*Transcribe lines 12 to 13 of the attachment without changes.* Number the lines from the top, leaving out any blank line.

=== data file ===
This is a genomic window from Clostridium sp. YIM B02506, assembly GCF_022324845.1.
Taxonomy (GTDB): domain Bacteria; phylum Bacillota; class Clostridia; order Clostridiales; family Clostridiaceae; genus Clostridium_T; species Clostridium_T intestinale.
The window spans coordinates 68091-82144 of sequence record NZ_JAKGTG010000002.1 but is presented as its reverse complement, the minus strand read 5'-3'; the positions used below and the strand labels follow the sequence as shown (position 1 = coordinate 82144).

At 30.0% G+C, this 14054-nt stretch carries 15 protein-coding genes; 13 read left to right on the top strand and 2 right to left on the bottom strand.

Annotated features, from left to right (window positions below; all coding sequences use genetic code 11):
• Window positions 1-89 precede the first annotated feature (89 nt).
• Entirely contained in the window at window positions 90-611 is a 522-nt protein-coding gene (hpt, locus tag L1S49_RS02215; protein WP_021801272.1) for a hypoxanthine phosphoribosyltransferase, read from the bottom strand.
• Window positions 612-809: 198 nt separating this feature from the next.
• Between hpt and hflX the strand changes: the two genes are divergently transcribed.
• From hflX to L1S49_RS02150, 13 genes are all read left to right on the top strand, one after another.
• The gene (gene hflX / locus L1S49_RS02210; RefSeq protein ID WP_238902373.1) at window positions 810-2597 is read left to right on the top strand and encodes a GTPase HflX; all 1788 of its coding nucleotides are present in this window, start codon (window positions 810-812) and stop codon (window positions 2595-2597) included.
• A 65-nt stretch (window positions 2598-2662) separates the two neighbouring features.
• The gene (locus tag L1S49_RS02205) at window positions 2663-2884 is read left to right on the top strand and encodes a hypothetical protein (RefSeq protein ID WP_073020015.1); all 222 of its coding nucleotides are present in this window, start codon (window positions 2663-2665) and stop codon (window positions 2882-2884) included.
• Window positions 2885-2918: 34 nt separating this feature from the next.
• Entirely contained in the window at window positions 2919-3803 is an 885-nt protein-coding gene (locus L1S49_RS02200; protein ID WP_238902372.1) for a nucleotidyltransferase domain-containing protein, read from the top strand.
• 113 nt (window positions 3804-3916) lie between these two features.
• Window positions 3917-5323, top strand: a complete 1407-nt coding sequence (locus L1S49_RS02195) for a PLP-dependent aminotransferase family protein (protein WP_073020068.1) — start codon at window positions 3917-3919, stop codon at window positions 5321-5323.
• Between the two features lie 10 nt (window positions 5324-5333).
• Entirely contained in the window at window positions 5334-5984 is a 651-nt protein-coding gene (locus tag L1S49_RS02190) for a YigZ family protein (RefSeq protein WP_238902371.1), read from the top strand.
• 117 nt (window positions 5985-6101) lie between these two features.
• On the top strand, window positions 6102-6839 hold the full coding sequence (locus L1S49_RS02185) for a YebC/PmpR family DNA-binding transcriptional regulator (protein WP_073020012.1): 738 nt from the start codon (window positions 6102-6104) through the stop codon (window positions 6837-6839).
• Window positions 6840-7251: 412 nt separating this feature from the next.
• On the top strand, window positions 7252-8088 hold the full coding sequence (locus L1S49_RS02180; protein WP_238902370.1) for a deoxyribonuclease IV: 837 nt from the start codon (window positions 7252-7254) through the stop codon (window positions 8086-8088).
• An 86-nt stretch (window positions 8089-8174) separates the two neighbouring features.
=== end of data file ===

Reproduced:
• A 65-nt stretch (window positions 2598-2662) separates the two neighbouring features.
• The gene (locus tag L1S49_RS02205) at window positions 2663-2884 is read left to right on the top strand and encodes a hypothetical protein (RefSeq protein ID WP_073020015.1); all 222 of its coding nucleotides are present in this window, start codon (window positions 2663-2665) and stop codon (window positions 2882-2884) included.